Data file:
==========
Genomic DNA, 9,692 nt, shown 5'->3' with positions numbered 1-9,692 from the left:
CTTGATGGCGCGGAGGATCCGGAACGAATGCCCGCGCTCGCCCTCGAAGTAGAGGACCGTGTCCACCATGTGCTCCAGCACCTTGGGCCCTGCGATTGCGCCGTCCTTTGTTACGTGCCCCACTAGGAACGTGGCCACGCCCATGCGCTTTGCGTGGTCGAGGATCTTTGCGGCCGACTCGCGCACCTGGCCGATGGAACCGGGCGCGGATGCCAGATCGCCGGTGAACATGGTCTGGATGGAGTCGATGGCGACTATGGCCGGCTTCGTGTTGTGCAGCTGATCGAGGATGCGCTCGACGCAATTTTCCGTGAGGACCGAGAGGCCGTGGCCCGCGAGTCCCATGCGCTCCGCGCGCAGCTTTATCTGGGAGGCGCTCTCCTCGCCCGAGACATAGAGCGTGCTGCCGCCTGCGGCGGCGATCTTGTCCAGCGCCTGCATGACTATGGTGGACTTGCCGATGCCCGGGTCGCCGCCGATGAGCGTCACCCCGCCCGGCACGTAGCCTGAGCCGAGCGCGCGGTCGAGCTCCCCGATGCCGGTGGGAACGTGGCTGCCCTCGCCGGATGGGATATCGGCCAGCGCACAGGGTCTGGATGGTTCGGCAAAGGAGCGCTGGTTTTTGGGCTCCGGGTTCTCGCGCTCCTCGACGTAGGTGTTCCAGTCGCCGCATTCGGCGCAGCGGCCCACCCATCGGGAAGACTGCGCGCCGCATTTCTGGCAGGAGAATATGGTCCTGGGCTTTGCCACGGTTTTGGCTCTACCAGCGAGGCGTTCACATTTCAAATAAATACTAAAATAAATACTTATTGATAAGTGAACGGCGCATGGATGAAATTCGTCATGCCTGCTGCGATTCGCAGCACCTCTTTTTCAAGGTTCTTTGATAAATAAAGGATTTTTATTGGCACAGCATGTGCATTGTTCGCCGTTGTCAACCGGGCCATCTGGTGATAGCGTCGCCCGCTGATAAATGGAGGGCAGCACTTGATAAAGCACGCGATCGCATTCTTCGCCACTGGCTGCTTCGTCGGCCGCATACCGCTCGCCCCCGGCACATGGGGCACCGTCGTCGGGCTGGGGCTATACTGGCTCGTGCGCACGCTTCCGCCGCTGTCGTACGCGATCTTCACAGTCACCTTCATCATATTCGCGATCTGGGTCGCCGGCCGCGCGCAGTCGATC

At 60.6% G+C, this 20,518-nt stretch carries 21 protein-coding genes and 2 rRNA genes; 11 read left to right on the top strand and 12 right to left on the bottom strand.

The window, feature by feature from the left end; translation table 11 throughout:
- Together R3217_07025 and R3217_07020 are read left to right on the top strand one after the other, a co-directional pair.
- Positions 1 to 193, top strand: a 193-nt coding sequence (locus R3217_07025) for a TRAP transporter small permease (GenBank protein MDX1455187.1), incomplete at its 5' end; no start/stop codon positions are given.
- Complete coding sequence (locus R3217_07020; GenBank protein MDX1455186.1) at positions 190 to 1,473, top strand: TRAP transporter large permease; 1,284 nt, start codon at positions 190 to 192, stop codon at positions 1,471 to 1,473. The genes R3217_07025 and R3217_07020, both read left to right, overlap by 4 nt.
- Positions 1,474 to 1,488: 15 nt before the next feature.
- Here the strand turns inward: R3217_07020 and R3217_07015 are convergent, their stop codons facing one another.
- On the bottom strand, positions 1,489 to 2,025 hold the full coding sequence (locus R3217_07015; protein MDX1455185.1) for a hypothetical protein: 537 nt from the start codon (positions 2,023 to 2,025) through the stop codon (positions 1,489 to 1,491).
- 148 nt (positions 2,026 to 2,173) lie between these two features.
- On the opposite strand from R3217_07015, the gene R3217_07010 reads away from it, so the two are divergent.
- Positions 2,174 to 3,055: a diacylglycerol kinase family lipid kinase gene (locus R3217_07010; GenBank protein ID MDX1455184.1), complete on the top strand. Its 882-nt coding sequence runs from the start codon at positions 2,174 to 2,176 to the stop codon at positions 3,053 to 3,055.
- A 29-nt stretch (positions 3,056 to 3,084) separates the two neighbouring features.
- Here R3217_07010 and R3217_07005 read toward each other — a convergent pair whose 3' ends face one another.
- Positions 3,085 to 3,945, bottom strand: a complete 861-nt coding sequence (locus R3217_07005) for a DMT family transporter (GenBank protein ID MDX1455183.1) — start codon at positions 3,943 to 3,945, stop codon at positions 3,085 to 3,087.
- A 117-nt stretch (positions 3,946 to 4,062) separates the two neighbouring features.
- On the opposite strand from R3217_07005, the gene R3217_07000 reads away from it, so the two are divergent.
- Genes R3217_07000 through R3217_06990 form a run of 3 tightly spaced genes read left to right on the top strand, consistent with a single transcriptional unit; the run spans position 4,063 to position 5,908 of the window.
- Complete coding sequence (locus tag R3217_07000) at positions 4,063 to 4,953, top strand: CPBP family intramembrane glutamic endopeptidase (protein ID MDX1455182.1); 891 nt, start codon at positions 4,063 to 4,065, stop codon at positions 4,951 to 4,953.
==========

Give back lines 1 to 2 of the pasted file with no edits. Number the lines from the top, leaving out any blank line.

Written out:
Genomic DNA, 9,692 nt, shown 5'->3' with positions numbered 1-9,692 from the left:
CTTGATGGCGCGGAGGATCCGGAACGAATGCCCGCGCTCGCCCTCGAAGTAGAGGACCGTGTCCACCATGTGCTCCAGCACCTTGGGCCCTGCGATTGCGCCGTCCTTTGTTACGTGCCCCACTAGGAACGTGGCCACGCCCATGCGCTTTGCGTGGTCGAGGATCTTTGCGGCCGACTCGCGCACCTGGCCGATGGAACCGGGCGCGGATGCCAGATCGCCGGTGAACATGGTCTGGATGGAGTCGATGGCGACTATGGCCGGCTTCGTGTTGTGCAGCTGATCGAGGATGCGCTCGACGCAATTTTCCGTGAGGACCGAGAGGCCGTGGCCCGCGAGTCCCATGCGCTCCGCGCGCAGCTTTATCTGGGAGGCGCTCTCCTCGCCCGAGACATAGAGCGTGCTGCCGCCTGCGGCGGCGATCTTGTCCAGCGCCTGCATGACTATGGTGGACTTGCCGATGCCCGGGTCGCCGCCGATGAGCGTCACCCCGCCCGGCACGTAGCCTGAGCCGAGCGCGCGGTCGAGCTCCCCGATGCCGGTGGGAACGTGGCTGCCCTCGCCGGATGGGATATCGGCCAGCGCACAGGGTCTGGATGGTTCGGCAAAGGAGCGCTGGTTTTTGGGCTCCGGGTTCTCGCGCTCCTCGACGTAGGTGTTCCAGTCGCCGCATTCGGCGCAGCGGCCCACCCATCGGGAAGACTGCGCGCCGCATTTCTGGCAGGAGAATATGGTCCTGGGCTTTGCCACGGTTTTGGCTCTACCAGCGAGGCGTTCACATTTCAAATAAATACTAAAATAAATACTTATTGATAAGTGAACGGCGCATGGATGAAATTCGTCATGCCTGCTGCGATTCGCAGCACCTCTTTTTCAAGGTTCTTTGATAAATAAAGGATTTTTATTGGCACAGCATGTGCATTGTTCGCCGTTGTCAACCGGGCCATCTGGTGATAGCGTCGCCCGCTGATAAATGGAGGGCAGCACTTGATAAAGCACGCGATCGCATTCTTCGCCACTGGCTGCTTCGTCGGCCGCATACCGCTCGCCCCCGGCACATGGGGCACCGTCGTCGGGCTGGGGCTATACTGGCTCGTGCGCACGCTTCCGCCGCTGTCGTACGCGATCTTCACAGTCACCTTCATCATATTCGCGATCTGGGTCGCCGGCCGCGCGCAGTCGATC